I had a choice of flying KFA or another airline. I chose the other one due to doubts over KFA. While waiting at the airport to board my flight, KFA cancelled all their flights, including the one I would’ve been on if I was flying with them.

      2. Peter Freeman says:

        But then this is not ‘failing business’ this is deliberate financial suicide!

    2. Andrew Carter says:

      I read somewhere (probably Autosport) that Kingfisher’s entire fleet has been grounded for the last 2 weeks, so shouldn’t that be 100% down.

  3. kp says:

    He’s a businessman and, as with all businessmen, not a man to be trusted with matters pertaining to money.

    Aside from such, he comes across as a most genial fellow!

    1. build says:

      So all businessmen like myself cannot be trusted?

      James is a businessmen so include him and quite a few other journalists and all team principles and all drivers, etc, etc.

      Perhaps, think before you type?

      regards,

      1. Jim Dee says:

        “So all businessmen like myself cannot be trusted?” keep reading what KP said he extended the premise with the condition money. Which is a fair comment.

        Please come up with posative comments everything you type is disrespectful and negative.

    2. Zhenya says:

      Exactly.

    3. FuelGreener says:

      Everything you’ve used today, from the chemicals used to produce your toothbrush, to the TV you watched the Grand Prix on, to the computer you’ve used to type your nonsense post, wouldn’t have ever existed with the businessmen you mistrust having taken an entrepreneurial risk to create something.

    4. For Sure says:

      I think you should realize that not all businessmen are like the CEOs of WallStreet
      Some are just hard working human being, driven to succeed.

  4. Cedgy says:

    Maybe Mallya could learn a lesson or two on how to run a successful F1 team from Peter Sauber?

    1. DonSimón says:

      +1

      He has been a force for good in our sport. I hope this doesn’t hurt the team. Maybe explains DiRs long face??

      1. Jonathan says:

        +1 indeed! With the whole saga of hamilton going to mercedes and perez taking his seat at mclaren i did feel for peter sauber as he has then lost yet another talented young driver to help take his team forward as he did with raikkonen! I know you cant blame a driver for going from sauber to mclaren but you cant help but sympathise with peter!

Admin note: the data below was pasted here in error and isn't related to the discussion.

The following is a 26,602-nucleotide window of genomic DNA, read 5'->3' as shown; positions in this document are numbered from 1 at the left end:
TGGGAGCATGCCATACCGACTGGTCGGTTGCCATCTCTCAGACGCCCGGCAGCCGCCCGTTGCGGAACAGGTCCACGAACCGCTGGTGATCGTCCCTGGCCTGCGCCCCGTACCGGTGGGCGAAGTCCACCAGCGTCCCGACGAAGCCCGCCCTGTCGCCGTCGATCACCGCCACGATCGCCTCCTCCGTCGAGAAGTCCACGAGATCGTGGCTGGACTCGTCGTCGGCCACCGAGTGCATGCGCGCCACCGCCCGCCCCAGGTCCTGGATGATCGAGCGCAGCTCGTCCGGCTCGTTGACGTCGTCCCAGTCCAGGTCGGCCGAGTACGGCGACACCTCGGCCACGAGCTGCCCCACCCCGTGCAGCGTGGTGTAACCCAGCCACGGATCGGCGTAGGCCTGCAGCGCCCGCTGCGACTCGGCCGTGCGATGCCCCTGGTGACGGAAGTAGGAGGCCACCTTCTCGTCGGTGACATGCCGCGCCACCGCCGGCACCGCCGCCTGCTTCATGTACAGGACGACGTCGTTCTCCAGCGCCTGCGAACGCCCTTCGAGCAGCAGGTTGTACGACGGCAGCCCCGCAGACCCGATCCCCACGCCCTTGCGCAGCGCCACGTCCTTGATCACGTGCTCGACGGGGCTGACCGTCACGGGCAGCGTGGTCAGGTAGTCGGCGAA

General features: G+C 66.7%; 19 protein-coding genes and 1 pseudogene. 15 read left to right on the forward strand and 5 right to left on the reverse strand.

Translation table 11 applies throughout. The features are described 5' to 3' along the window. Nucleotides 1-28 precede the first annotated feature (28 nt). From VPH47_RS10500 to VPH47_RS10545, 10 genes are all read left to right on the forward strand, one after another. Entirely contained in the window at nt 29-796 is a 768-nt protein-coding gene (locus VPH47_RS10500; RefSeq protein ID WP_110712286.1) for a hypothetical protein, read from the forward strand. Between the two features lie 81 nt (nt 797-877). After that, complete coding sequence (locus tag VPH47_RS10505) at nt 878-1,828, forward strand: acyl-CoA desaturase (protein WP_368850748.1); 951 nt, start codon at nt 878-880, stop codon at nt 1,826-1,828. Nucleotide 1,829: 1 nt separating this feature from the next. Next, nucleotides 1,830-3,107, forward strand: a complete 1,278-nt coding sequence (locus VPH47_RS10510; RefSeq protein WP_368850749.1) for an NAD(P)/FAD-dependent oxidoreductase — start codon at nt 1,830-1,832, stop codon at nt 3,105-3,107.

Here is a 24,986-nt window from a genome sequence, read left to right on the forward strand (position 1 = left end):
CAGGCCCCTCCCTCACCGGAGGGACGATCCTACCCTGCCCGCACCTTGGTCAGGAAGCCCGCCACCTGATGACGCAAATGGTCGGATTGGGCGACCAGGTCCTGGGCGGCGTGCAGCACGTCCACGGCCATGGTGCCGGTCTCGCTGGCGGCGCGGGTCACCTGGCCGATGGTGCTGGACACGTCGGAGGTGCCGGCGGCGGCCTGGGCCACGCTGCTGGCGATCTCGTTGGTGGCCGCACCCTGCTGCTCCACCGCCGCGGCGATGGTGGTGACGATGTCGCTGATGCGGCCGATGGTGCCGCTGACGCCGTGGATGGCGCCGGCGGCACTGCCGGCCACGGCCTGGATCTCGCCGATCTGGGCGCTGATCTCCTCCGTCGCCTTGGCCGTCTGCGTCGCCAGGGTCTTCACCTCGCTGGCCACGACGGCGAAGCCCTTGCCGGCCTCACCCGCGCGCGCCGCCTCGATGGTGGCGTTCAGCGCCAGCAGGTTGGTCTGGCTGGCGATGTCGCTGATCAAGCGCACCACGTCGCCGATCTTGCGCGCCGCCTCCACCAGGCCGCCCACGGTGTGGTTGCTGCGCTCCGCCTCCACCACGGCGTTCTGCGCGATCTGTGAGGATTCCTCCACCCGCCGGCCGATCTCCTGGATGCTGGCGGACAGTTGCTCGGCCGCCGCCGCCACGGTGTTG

In relation to the force india situation I hope the get taken over by a proper british motorsport enthusiast who is passionate about taking them forward!

  5. James, do you think Sahara will pick up Mallya’s share if he needs to sell? Or could there be another factory buyer such as Honda?

    1. Rainman says:

      I don’t think so. Sahara and it’s founder and Chairman, Subrata Roy, are in big trouble. two group companies were recently ordered by the court to refund over US$3.1 billion of money plus 15% interest to 22 million (!) small investors who bought convertible debentures. The deadline to refund is about 6 weeks away. Sahara are in just as a precarious position as Dr. ( honorary doctorate) Mallya,

      1. build says:

        I suspect Subrata Roy is more interested in UB than Force India. His interest in Force India may be his lever to get priority in the queue for the very profitable brewery … if he offers support to Force India and a position to VJM???

        Also Sahara have the assets to weather the current storm as politics and business in India are the same entity.

        regards,

  6. chris green says:

    lots of employees haven’t been paid in months.

    f1 relies on sponsorship from a business community that has become completely unstable.

    in the 1940′s the average length of time that a company ‘share’ or stock certificate was held by an investor was 18 months. today it’s 17 seconds. go figure

    just another example of the unsustainable business model of f1.

    bring back kit cars!

    1. Johan says:

      “today it’s 17 seconds.”
      Source?

      1. iceman says: